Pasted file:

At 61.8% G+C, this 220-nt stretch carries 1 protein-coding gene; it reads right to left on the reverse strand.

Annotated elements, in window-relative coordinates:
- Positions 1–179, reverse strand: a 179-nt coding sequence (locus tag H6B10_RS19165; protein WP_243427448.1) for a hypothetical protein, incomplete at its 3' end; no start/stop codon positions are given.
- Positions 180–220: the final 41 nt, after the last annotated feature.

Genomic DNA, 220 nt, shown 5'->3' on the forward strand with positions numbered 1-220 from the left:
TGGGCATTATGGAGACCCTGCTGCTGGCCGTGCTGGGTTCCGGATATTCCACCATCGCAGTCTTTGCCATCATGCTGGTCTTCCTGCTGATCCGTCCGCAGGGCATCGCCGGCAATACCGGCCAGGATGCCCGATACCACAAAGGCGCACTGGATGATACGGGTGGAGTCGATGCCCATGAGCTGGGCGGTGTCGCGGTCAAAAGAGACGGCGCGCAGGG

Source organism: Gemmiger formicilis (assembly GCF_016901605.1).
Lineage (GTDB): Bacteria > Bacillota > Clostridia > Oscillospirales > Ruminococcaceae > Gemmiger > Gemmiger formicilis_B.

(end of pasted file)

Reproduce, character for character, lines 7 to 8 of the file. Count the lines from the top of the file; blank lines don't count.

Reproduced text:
Source organism: Gemmiger formicilis (assembly GCF_016901605.1).
Lineage (GTDB): Bacteria > Bacillota > Clostridia > Oscillospirales > Ruminococcaceae > Gemmiger > Gemmiger formicilis_B.